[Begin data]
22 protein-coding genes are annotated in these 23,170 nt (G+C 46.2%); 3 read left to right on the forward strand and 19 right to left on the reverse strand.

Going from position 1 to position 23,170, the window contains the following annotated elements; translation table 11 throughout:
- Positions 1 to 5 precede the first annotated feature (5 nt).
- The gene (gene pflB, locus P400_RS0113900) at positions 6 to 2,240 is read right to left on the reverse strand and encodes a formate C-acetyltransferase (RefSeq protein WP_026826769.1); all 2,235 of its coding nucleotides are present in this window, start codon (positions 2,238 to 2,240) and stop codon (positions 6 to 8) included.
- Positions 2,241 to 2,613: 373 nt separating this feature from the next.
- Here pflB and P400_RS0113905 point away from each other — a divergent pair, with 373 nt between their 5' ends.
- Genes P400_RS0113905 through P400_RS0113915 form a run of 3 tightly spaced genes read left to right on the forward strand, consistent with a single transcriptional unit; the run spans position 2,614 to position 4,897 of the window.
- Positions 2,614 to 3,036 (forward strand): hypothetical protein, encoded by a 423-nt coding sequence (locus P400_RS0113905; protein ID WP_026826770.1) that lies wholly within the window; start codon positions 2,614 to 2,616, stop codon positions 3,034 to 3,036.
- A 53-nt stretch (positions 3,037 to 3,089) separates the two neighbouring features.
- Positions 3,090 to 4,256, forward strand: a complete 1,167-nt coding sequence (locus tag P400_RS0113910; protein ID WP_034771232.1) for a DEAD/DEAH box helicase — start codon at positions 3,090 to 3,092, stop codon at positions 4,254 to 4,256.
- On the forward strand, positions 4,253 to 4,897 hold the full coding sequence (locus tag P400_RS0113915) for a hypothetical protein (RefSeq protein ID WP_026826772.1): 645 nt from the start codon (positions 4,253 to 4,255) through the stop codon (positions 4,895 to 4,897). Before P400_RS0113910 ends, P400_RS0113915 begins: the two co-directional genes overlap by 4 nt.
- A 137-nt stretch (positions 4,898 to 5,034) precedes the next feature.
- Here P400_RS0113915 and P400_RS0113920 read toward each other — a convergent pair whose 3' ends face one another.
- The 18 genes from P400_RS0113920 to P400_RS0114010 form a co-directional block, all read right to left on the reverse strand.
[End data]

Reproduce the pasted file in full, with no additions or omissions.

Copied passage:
22 protein-coding genes are annotated in these 23,170 nt (G+C 46.2%); 3 read left to right on the forward strand and 19 right to left on the reverse strand.

Going from position 1 to position 23,170, the window contains the following annotated elements; translation table 11 throughout:
- Positions 1 to 5 precede the first annotated feature (5 nt).
- The gene (gene pflB, locus P400_RS0113900) at positions 6 to 2,240 is read right to left on the reverse strand and encodes a formate C-acetyltransferase (RefSeq protein WP_026826769.1); all 2,235 of its coding nucleotides are present in this window, start codon (positions 2,238 to 2,240) and stop codon (positions 6 to 8) included.
- Positions 2,241 to 2,613: 373 nt separating this feature from the next.
- Here pflB and P400_RS0113905 point away from each other — a divergent pair, with 373 nt between their 5' ends.
- Genes P400_RS0113905 through P400_RS0113915 form a run of 3 tightly spaced genes read left to right on the forward strand, consistent with a single transcriptional unit; the run spans position 2,614 to position 4,897 of the window.
- Positions 2,614 to 3,036 (forward strand): hypothetical protein, encoded by a 423-nt coding sequence (locus P400_RS0113905; protein ID WP_026826770.1) that lies wholly within the window; start codon positions 2,614 to 2,616, stop codon positions 3,034 to 3,036.
- A 53-nt stretch (positions 3,037 to 3,089) separates the two neighbouring features.
- Positions 3,090 to 4,256, forward strand: a complete 1,167-nt coding sequence (locus tag P400_RS0113910; protein ID WP_034771232.1) for a DEAD/DEAH box helicase — start codon at positions 3,090 to 3,092, stop codon at positions 4,254 to 4,256.
- On the forward strand, positions 4,253 to 4,897 hold the full coding sequence (locus tag P400_RS0113915) for a hypothetical protein (RefSeq protein ID WP_026826772.1): 645 nt from the start codon (positions 4,253 to 4,255) through the stop codon (positions 4,895 to 4,897). Before P400_RS0113910 ends, P400_RS0113915 begins: the two co-directional genes overlap by 4 nt.
- A 137-nt stretch (positions 4,898 to 5,034) precedes the next feature.
- Here P400_RS0113915 and P400_RS0113920 read toward each other — a convergent pair whose 3' ends face one another.
- The 18 genes from P400_RS0113920 to P400_RS0114010 form a co-directional block, all read right to left on the reverse strand.